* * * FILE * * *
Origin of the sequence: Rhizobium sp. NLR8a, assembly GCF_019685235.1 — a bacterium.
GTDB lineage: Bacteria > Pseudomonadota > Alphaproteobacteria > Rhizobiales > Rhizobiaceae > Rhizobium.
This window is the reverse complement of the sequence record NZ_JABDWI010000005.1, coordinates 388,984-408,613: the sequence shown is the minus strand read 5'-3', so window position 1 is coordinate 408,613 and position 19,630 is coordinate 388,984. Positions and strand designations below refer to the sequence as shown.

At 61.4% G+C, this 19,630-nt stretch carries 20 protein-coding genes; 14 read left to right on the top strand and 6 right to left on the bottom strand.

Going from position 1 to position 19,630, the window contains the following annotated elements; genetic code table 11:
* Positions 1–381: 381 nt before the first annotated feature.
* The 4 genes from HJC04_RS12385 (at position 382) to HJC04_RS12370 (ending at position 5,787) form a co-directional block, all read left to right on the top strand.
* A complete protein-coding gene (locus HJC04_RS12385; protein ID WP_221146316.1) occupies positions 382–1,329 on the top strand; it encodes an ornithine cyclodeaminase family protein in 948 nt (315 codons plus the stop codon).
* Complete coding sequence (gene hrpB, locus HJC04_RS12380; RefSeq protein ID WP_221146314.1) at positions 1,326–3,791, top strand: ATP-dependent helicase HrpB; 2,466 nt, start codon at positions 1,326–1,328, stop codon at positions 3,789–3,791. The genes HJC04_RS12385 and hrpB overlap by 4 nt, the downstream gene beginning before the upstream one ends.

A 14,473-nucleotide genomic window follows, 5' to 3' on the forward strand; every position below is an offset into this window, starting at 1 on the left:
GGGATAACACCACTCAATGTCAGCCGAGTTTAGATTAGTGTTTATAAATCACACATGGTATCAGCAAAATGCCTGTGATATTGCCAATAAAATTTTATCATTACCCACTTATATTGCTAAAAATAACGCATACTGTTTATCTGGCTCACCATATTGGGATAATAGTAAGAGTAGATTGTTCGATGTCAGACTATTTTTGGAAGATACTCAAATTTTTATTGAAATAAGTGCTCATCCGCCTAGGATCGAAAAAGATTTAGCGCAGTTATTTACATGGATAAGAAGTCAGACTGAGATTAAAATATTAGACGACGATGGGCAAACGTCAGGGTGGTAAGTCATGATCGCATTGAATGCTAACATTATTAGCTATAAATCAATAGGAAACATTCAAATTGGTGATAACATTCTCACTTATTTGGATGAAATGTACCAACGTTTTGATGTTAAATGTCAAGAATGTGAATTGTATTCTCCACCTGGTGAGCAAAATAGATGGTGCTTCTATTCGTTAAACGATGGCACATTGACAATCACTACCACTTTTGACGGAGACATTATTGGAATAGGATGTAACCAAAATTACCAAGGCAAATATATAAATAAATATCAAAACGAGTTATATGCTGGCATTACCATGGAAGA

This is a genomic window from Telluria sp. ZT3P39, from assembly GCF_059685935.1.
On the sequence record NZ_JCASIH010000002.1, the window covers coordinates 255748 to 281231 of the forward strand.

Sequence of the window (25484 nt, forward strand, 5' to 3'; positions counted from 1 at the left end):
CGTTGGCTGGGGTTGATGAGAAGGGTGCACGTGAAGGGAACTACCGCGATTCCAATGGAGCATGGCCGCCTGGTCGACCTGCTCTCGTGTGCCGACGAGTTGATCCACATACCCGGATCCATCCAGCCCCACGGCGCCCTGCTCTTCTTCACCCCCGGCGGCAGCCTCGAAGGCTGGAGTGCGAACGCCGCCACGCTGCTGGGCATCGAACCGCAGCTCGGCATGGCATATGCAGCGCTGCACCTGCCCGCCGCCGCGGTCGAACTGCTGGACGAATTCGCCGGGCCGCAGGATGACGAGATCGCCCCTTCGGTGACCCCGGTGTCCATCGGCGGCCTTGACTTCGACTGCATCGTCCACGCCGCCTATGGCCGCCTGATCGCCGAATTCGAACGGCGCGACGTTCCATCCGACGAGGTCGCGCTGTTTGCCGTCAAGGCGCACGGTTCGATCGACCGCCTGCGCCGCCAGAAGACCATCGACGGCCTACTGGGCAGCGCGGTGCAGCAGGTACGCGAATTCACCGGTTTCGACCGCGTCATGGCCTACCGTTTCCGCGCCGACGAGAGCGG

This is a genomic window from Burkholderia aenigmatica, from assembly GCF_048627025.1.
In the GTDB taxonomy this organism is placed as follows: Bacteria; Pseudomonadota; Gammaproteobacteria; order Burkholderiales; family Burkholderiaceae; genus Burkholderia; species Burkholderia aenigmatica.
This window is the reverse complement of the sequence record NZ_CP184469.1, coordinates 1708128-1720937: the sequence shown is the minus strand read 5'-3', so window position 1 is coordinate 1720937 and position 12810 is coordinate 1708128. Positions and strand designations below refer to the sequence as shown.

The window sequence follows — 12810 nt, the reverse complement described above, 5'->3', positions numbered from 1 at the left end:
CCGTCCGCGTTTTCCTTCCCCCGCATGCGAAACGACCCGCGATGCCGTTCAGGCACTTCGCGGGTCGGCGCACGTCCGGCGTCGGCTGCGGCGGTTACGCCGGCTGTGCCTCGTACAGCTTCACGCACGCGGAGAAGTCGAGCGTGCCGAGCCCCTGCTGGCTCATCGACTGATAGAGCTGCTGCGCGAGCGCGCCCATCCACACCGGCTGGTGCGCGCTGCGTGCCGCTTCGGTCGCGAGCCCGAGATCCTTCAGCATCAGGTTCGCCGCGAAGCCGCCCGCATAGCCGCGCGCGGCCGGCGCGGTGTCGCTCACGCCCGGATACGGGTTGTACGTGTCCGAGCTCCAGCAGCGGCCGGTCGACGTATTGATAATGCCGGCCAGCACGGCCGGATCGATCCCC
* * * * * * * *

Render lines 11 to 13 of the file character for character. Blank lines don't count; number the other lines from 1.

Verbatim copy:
GGGATAACACCACTCAATGTCAGCCGAGTTTAGATTAGTGTTTATAAATCACACATGGTATCAGCAAAATGCCTGTGATATTGCCAATAAAATTTTATCATTACCCACTTATATTGCTAAAAATAACGCATACTGTTTATCTGGCTCACCATATTGGGATAATAGTAAGAGTAGATTGTTCGATGTCAGACTATTTTTGGAAGATACTCAAATTTTTATTGAAATAAGTGCTCATCCGCCTAGGATCGAAAAAGATTTAGCGCAGTTATTTACATGGATAAGAAGTCAGACTGAGATTAAAATATTAGACGACGATGGGCAAACGTCAGGGTGGTAAGTCATGATCGCATTGAATGCTAACATTATTAGCTATAAATCAATAGGAAACATTCAAATTGGTGATAACATTCTCACTTATTTGGATGAAATGTACCAACGTTTTGATGTTAAATGTCAAGAATGTGAATTGTATTCTCCACCTGGTGAGCAAAATAGATGGTGCTTCTATTCGTTAAACGATGGCACATTGACAATCACTACCACTTTTGACGGAGACATTATTGGAATAGGATGTAACCAAAATTACCAAGGCAAATATATAAATAAATATCAAAACGAGTTATATGCTGGCATTACCATGGAAGA

This is a genomic window from Telluria sp. ZT3P39, from assembly GCF_059685935.1.
On the sequence record NZ_JCASIH010000002.1, the window covers coordinates 255748 to 281231 of the forward strand.